Proximity Marketing Coming Soon To Store Near You

In the spirit of #ThrowbackThursday, let’s take a moment to enjoy Roberta Flack’s “The Closer I Get To You.” It’s a very hummable tune, even if you’re not much of a singer. And her words are incredibly pertinent for the retail marketer today. “The closer I get to you, the more you make me see” lends itself to our world of retail stores, with close range beacons beaming content to consumers as they shop.

You may think I’m mixing throwback with futurism, but this technology is already here. According to Business Insider Intelligence, “by the end of this year, there will be 30,000 active beacons in the U.S., with most (80%) of them in retail stores.”  Beacons are being tested by half of the top 100 retailers in the U.S., and a third of them expect to have them deployed in stores by the end of next year.

Yes, retailers want you to get closer – within about 160 feet -- and they’ll be ready to see consumers more clearly than ever based on beacon geo-tracking. Retailers now have the opportunity to drive immediate consumer response and action in-store and across channels.



With all this cozy togetherness, the requirement for contextual, hyper-relevant messaging is hyper-critical. This could be likened to email messaging on steroids: a rapid-response relay, with data driving the experience. Is your mind reeling at the possibilities yet?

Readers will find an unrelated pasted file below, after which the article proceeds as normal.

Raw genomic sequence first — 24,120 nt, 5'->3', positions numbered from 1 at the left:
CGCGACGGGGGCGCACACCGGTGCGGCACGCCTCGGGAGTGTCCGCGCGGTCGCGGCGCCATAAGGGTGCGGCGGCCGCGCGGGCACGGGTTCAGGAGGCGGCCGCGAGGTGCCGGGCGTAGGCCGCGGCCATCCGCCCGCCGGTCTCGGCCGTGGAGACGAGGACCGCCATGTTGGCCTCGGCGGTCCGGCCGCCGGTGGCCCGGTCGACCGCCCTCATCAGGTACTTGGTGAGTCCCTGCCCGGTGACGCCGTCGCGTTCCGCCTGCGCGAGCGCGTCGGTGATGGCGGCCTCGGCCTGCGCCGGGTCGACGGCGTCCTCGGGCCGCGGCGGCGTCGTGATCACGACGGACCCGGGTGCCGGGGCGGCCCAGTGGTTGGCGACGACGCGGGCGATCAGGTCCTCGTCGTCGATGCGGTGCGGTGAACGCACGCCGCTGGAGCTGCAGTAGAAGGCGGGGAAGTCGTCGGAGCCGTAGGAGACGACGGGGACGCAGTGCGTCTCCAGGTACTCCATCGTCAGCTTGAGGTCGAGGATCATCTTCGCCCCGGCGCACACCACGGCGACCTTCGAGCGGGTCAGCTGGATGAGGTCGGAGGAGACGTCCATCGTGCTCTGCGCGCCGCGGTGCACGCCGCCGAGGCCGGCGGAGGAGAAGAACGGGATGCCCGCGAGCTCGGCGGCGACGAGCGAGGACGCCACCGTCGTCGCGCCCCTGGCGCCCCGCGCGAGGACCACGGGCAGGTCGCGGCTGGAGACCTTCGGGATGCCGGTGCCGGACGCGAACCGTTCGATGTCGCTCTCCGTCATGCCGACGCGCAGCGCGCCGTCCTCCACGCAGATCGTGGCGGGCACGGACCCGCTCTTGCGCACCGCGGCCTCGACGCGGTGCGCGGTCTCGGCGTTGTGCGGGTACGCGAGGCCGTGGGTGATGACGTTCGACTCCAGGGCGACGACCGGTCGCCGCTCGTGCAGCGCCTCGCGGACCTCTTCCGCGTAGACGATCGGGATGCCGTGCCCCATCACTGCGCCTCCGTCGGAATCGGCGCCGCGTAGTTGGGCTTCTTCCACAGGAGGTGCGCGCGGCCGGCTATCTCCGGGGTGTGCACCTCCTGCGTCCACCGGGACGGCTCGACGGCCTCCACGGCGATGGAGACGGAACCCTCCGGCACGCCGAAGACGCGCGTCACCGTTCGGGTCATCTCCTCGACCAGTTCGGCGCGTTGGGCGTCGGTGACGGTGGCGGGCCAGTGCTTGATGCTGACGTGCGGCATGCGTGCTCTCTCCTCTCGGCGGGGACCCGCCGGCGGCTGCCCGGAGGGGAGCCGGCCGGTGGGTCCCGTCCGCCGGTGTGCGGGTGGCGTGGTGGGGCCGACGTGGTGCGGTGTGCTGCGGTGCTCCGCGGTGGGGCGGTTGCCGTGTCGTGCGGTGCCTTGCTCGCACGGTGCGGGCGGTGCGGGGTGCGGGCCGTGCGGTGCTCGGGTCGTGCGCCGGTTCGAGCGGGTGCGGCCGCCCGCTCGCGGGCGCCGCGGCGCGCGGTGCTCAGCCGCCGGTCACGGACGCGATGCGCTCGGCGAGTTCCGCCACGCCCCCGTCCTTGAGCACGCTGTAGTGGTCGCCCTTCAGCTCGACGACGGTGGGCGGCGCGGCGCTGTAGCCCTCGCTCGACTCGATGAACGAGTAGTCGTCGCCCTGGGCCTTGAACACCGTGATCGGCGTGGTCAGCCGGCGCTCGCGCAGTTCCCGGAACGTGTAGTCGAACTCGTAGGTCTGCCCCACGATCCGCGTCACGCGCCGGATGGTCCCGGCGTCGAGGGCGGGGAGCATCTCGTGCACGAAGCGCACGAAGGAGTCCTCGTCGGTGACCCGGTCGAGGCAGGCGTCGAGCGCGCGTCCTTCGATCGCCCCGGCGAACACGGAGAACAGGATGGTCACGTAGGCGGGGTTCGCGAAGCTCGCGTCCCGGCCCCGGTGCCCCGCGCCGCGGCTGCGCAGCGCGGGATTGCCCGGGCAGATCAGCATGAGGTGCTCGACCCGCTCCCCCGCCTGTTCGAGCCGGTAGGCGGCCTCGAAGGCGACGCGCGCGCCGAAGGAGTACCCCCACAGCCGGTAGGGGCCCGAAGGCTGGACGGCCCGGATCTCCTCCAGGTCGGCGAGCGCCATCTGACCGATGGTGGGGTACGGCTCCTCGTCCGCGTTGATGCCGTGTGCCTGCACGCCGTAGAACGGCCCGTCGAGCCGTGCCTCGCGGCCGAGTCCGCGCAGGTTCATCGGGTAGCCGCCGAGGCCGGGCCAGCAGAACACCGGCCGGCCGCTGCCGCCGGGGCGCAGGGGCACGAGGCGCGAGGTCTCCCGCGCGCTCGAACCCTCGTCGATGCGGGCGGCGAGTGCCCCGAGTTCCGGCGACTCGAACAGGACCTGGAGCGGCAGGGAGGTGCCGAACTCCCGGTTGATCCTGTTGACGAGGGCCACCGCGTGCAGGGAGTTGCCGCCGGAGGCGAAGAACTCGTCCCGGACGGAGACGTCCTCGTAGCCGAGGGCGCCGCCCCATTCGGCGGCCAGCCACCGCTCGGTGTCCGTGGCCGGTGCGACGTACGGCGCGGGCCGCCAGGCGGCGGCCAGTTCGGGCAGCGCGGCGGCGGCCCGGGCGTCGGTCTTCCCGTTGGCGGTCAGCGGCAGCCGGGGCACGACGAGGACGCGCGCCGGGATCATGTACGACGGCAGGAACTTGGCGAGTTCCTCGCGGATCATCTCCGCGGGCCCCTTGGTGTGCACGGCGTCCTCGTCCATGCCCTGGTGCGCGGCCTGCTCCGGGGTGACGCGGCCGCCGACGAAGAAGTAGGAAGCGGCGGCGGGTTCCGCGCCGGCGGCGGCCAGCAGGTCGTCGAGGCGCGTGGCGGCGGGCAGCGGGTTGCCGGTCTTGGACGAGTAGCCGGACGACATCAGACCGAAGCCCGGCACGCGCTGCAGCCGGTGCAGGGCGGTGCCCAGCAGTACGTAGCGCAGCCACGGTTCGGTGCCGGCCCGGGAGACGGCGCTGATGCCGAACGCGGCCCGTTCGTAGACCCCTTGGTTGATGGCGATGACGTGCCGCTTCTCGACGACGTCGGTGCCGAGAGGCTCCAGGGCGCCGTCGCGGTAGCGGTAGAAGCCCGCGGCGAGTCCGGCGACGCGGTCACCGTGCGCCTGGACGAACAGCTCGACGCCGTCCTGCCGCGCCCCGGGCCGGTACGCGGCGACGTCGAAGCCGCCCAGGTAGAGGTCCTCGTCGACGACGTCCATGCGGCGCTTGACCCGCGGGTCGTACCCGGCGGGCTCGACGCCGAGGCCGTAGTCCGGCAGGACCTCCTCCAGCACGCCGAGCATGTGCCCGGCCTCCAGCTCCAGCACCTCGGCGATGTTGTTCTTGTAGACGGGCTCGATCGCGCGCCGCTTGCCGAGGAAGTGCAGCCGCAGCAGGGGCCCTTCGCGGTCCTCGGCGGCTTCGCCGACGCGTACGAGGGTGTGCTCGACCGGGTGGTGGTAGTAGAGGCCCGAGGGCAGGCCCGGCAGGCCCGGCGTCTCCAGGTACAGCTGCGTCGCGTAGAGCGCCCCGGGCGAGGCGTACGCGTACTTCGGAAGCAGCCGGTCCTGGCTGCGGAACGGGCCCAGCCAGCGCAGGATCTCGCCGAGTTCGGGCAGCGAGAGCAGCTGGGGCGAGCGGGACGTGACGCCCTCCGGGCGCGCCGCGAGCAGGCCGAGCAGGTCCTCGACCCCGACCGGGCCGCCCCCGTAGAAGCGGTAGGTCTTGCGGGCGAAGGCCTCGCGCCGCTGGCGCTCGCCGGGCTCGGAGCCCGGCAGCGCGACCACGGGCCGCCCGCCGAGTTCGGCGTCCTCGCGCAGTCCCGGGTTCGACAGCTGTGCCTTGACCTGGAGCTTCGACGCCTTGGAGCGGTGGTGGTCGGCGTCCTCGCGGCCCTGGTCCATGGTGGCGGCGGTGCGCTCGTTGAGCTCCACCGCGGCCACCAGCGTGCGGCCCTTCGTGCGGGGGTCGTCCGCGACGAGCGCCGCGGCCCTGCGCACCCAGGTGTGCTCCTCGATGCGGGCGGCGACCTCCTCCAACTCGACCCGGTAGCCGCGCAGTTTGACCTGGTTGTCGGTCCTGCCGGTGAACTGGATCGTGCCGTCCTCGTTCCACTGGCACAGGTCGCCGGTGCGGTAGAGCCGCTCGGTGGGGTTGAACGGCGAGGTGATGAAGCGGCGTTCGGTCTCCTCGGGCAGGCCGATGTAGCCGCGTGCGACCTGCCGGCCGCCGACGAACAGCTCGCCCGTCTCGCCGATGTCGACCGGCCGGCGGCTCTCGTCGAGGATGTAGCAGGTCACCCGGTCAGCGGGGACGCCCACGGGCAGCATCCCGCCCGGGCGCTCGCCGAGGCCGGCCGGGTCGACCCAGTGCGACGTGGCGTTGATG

So what exactly does this mean for email marketers? Here are a few ways the new beacon technology can integrate with your email marketing initiatives to drive more relevant customer interactions:

  • Data drives experience – Bits and bytes of data are what fuel marketing automation, be it emails, SMS or beacon messaging.. Retailers can gather a massive amount of behavioral data on consumers while in-store and translate it into action across email and other channels. For example, if you know an individual visits a specific department and browses, but doesn’t purchase, that data may be used for product recommendations in a follow-up email. Or, if an inactive email subscriber visits a store, use that visit as an opportunity to reengage her with special offers and incentives, and follow up with an email “welcome back” strategy to keep her engaged.
  • Context is critical – Beacons enable communications that interrupt busy consumers in-store, so must deliver real-time, relevant value. If not, consumers will want to disable messaging -- or, even worse, they may have a bad in-store experience that influences future shopping behavior in a negative way.. Email customers after a visit to ask about the beacon-enabled communications they received to understand what impact the messaging is making.
  • Test and optimize – Lastly, it’s a new frontier with beacons, so testing and optimizing on an ongoing basis is the only way to understand how in-store beacon communication drives action and conversion, and how it integrates with other channels.

Are you testing beacons this year? We would love to hear more about the consumer experiences you are creating and how email plays a role.
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